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THE STRANGER: LITERARY ANALYSIS / BOOK REVIEW
Around two p.m., an agitated Raymond returns to the beach bungalow in bandages and states that he is going out for a walk. Mersault follows him in spite of the afternoon heat and Raymondís desire to go alone. Raymond walks until he spies what he has been looking for -- the two Arabs. They are lounging on the sand behind a big rock; one is playing on a reed flute, accompanied by the tinkling water in the nearby stream. When Raymond asks Mersault whether he should shoot the brother of the girl he has beaten, Mersault quickly advises that he must not shoot "in cold blood," but fire only if he is provoked. When the Arabs do nothing, Mersault again warns an anxious Raymond that he must not shoot unless the Arab pulls his knife on them. He knows Raymond well enough to know that he can provoke any situation, just as he provoked his girlfriend with the letter. When Mersault asks Raymond to hand the gun over to him as a safety measure, he complies. The reader feels certain that Mersault will not use the gun unless absolutely necessary.
As Mersault holds the gun in his pocket, the Arabs suddenly vanish. With the tension of the moment past, Raymond and Mersault return to the bungalow with Mersault constantly complaining about the intense heat. When they reach the house, Raymond goes upstairs, but Mersault returns to the beach with no specific purpose in mind. He does realize, however, that he feels tense and notices that the scorching heat and the blinding sun have made him extremely tired. Remembering the cool stream behind the rocks, he walks toward it. On the way, he grits his teeth and clinches his fist, as if to strike out at the intensity of the sun. As he reaches the rocks, he is shocked to see one of the Arabs, the brother of the girlfriend, lying on the sand. In truth, Mersault had been concentrating so hard on escaping the heat that he had totally forgotten about the Arabs.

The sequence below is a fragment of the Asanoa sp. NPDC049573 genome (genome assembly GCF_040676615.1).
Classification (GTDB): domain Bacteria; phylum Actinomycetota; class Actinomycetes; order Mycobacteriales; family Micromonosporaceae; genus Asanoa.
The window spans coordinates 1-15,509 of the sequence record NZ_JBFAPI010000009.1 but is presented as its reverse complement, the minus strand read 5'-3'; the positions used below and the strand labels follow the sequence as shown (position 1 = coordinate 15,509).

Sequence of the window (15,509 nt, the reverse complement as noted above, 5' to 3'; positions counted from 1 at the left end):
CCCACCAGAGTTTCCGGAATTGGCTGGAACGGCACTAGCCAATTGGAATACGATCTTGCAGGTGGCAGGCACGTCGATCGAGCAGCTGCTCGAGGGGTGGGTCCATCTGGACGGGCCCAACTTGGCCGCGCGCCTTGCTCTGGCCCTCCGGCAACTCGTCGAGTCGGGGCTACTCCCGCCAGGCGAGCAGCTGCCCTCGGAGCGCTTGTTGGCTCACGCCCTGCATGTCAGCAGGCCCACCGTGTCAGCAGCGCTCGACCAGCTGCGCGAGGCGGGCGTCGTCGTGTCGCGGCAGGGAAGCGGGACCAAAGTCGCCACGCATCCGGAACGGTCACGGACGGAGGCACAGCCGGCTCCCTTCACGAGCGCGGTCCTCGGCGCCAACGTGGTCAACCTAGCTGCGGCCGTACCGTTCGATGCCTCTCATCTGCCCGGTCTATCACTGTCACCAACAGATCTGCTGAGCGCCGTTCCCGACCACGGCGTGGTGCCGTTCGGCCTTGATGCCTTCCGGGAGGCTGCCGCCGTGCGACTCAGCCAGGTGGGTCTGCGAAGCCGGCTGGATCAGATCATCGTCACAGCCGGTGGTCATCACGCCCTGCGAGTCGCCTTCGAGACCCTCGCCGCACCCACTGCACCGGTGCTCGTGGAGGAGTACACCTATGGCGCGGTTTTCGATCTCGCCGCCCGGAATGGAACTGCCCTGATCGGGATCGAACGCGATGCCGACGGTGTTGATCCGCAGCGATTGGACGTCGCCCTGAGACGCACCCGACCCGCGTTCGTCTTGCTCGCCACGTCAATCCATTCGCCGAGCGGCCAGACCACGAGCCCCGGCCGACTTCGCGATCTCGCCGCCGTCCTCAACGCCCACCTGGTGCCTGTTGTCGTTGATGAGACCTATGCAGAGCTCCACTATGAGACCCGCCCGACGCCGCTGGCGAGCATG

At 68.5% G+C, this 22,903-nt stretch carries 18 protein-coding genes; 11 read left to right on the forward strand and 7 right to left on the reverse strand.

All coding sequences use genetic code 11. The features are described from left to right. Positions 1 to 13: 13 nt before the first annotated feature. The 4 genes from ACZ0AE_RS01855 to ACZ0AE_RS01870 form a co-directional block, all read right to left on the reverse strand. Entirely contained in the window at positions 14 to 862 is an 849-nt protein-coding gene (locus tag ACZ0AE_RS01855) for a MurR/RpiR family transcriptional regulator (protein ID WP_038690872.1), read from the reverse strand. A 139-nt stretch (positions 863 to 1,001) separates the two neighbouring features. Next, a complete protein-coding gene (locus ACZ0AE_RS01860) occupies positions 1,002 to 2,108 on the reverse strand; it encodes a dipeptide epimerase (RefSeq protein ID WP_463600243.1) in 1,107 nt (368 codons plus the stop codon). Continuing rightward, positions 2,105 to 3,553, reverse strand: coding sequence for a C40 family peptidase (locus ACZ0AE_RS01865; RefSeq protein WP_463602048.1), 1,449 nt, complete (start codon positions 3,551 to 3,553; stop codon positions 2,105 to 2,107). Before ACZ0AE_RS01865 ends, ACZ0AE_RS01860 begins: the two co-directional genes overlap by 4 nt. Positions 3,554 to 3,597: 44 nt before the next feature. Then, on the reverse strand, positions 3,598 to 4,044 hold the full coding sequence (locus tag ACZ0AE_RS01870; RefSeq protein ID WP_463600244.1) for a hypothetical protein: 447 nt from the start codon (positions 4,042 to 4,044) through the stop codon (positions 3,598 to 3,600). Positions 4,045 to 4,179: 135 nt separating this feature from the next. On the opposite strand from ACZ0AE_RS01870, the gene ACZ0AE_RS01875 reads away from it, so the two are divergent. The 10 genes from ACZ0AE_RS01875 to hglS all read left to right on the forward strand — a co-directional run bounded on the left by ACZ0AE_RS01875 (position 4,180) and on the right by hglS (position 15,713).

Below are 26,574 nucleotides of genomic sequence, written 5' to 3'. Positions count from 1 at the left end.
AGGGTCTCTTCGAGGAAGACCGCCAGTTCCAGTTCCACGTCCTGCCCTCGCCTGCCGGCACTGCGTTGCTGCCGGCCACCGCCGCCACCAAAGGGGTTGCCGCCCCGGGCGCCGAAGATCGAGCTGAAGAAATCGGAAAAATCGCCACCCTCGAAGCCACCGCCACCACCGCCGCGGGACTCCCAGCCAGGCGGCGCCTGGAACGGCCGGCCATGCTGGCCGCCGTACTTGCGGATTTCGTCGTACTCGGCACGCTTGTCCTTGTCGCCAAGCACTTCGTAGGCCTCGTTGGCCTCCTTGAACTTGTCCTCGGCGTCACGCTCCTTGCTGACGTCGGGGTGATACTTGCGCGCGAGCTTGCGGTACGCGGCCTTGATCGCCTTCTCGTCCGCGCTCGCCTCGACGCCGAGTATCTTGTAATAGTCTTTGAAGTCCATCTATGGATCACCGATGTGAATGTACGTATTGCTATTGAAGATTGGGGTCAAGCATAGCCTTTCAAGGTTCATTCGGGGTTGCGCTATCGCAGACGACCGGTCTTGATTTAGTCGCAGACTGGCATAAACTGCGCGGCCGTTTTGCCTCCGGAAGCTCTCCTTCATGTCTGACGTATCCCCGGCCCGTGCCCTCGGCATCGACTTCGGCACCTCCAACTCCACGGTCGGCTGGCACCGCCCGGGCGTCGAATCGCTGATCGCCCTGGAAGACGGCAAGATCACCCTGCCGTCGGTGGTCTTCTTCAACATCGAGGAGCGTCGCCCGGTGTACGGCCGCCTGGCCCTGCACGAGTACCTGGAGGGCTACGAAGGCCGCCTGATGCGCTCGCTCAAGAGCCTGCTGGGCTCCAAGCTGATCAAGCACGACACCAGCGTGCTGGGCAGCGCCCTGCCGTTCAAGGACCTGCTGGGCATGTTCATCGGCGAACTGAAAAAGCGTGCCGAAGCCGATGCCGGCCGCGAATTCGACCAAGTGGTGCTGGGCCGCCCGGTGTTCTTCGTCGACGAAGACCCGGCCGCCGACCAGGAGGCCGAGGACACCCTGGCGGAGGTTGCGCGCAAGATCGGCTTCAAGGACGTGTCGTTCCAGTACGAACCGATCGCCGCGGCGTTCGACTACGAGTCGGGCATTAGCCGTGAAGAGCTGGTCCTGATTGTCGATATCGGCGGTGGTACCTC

When the Arab sees Mersault, he puts his hand into his pocket; Mersault
also puts his hand in his pocket, holding the gun ready as a safety measure.
He tells himself that he has no real argument with the Arab and should
simply turn around and walk away. For some reason, however, Mersault cannot
make himself leave. Instead, he thinks about the misery being inflicted
by the sun and takes a step towards the stream and the Arab. Fearing Mersaultís
approach, the Arab immediately draws his knife out of his pocket; the
sun flashes on the blade and into Mersaultís eyes. Mersault reacts by
pulling out his gun. Then without intending to do it, he shoots the Arab
without being conscious of aiming or pulling the trigger. He then fires
four more shots into the dead body. As he regains consciousness, Mersault
is aware, for the first time in the book, that he has done something meaningful